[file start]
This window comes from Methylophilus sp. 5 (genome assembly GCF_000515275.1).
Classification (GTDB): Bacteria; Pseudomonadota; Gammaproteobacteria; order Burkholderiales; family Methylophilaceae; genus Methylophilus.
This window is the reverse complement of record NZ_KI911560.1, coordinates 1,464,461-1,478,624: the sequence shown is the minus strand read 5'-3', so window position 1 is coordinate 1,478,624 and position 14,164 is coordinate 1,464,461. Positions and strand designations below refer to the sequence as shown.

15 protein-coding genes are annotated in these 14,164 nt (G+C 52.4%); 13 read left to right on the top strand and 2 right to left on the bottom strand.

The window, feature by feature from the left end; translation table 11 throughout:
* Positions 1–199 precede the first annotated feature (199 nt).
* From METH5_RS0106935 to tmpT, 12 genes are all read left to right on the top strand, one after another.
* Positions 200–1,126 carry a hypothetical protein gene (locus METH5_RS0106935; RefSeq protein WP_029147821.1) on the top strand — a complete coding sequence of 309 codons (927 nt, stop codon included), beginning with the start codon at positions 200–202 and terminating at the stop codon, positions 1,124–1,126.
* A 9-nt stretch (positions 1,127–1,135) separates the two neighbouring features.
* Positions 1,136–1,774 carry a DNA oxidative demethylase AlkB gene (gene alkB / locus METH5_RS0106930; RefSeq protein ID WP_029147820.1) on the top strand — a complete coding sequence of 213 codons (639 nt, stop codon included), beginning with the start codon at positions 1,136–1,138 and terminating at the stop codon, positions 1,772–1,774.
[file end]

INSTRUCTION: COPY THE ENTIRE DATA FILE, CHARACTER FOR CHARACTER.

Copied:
This window comes from Methylophilus sp. 5 (genome assembly GCF_000515275.1).
Classification (GTDB): Bacteria; Pseudomonadota; Gammaproteobacteria; order Burkholderiales; family Methylophilaceae; genus Methylophilus.
This window is the reverse complement of record NZ_KI911560.1, coordinates 1,464,461-1,478,624: the sequence shown is the minus strand read 5'-3', so window position 1 is coordinate 1,478,624 and position 14,164 is coordinate 1,464,461. Positions and strand designations below refer to the sequence as shown.

15 protein-coding genes are annotated in these 14,164 nt (G+C 52.4%); 13 read left to right on the top strand and 2 right to left on the bottom strand.

The window, feature by feature from the left end; translation table 11 throughout:
* Positions 1–199 precede the first annotated feature (199 nt).
* From METH5_RS0106935 to tmpT, 12 genes are all read left to right on the top strand, one after another.
* Positions 200–1,126 carry a hypothetical protein gene (locus METH5_RS0106935; RefSeq protein WP_029147821.1) on the top strand — a complete coding sequence of 309 codons (927 nt, stop codon included), beginning with the start codon at positions 200–202 and terminating at the stop codon, positions 1,124–1,126.
* A 9-nt stretch (positions 1,127–1,135) separates the two neighbouring features.
* Positions 1,136–1,774 carry a DNA oxidative demethylase AlkB gene (gene alkB / locus METH5_RS0106930; RefSeq protein ID WP_029147820.1) on the top strand — a complete coding sequence of 213 codons (639 nt, stop codon included), beginning with the start codon at positions 1,136–1,138 and terminating at the stop codon, positions 1,772–1,774.